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White House Advisers Searching for Ways to ‘Bypass Congress Altogether’

By Payson Schwin on February 17, 2007 at 3:20 pm

"White House Advisers Searching for Ways to ‘Bypass Congress Altogether’"

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congressPresident Bush is “struggling for relevancy in the same way many other second-term presidents have,” Newsweek observed recently. “But Bush’s burden seems much harder than other presidents in recent memory.” 71 percent of Americans see Bush as a “lame duck” president, and 58 percent “wish the Bush presidency were simply over.”

U.S. News reports that conservatives have seen the writing on the wall and are now advising Bush to “jump start” his final two years by pushing through as much as he can by executive fiat:

With President Bush unable to get much traction so far in moving his agenda through Congress or in improving his job-approval ratings with the public, White House advisers are casting about for ways to jump-start his final two years, including issuing executive orders to get things done without having to ask for support from the Democratic-controlled Congress.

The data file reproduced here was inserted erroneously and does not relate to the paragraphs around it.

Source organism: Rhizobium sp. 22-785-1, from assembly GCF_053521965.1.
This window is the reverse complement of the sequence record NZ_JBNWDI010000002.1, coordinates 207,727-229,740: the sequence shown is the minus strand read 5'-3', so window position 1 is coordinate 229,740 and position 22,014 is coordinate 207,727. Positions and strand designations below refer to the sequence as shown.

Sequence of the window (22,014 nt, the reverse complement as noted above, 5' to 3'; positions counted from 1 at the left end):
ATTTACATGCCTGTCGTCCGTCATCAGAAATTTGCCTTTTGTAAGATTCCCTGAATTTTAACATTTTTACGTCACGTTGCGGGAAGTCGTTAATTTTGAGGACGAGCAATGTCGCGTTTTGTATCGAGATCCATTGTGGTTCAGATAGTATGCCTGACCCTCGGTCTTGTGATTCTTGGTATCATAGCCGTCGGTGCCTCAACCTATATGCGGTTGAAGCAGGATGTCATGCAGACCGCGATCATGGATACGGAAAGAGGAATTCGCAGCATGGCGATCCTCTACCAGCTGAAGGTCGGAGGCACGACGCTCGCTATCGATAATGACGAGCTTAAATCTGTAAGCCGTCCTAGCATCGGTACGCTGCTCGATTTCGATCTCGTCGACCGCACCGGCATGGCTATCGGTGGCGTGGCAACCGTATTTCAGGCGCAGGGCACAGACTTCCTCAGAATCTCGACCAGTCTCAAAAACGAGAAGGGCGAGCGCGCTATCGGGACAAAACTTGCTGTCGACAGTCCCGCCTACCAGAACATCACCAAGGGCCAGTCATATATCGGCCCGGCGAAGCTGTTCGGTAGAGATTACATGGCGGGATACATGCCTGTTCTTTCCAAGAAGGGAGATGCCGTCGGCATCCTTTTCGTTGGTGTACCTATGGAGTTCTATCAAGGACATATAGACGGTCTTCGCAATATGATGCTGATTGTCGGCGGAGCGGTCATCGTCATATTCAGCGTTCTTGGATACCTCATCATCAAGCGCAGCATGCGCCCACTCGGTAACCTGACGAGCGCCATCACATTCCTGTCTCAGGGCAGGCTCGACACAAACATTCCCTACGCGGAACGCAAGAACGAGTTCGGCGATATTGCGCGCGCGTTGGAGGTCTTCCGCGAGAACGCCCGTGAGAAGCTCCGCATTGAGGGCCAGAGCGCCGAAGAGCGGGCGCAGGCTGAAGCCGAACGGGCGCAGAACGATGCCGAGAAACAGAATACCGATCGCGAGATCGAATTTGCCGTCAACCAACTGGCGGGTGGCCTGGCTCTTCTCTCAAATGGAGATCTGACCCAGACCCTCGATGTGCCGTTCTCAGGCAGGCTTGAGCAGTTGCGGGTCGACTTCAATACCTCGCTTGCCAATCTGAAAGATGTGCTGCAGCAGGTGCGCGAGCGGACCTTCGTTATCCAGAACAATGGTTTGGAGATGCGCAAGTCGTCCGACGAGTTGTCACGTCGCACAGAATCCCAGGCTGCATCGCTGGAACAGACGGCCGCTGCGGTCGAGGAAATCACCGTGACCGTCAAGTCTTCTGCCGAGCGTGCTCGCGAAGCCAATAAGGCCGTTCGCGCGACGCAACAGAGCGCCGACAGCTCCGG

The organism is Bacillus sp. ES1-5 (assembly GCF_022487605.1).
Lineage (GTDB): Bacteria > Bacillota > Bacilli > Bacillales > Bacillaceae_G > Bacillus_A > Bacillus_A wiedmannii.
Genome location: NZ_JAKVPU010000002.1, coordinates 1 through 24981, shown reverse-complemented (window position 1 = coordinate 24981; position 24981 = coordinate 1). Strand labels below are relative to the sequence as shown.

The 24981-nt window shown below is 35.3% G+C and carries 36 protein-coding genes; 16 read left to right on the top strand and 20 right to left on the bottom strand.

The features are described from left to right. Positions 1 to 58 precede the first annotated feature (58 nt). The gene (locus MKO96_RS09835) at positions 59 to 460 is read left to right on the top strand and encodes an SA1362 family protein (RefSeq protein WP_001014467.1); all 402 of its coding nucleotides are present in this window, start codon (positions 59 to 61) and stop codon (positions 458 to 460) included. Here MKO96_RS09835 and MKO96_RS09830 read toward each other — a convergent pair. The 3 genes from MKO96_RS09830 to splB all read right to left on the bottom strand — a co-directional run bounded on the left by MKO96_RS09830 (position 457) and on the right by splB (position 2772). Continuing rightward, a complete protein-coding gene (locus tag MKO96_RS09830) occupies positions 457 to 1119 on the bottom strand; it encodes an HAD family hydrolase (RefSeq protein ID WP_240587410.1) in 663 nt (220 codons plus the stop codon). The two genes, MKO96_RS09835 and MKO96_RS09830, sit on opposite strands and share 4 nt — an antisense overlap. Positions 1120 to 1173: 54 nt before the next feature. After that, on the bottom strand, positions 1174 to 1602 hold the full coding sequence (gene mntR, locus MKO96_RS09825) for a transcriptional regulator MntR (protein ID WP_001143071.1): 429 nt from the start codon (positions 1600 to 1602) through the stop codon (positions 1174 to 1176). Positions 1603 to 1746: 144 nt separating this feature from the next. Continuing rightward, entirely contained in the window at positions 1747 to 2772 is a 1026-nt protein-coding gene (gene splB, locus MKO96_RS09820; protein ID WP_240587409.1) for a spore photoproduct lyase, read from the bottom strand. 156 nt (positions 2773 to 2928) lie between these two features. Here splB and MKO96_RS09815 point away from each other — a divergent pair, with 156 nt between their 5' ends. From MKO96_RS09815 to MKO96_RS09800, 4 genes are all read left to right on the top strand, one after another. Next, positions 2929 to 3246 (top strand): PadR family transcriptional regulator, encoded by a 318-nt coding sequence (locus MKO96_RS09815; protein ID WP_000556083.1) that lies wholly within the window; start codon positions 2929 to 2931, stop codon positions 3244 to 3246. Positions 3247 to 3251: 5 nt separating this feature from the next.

“He should get a list of the executive orders for the last 200 years, as a guide, and choose what he wants to do,” says an informal Bush adviser. One proposal that fiscal conservatives are pushing is to halve all capital-gains taxes, as a way to encourage investment and job creation.

Some conservatives argue that even if Bush somehow regains his political footing, whatever he might work out with the Democratic majority in Congress wouldn’t be very good legislation, so he should go the executive-order route and bypass Congress altogether.

Bush has already begun to implement the strategy. Last month, Bush signed Executive Order 12866 to put political appointees — rather than experienced civil servants — in charge of regulatory agencies. The order would “give the White House much greater control over the rules and policy statements that the government develops to protect public health, safety, the environment, civil rights and privacy.” Columbia Law School professor Peter L. Strauss said the move “achieves a major increase in White House control over domestic government. … Having lost control of Congress, the president is doing what he can to increase his control of the executive branch.”

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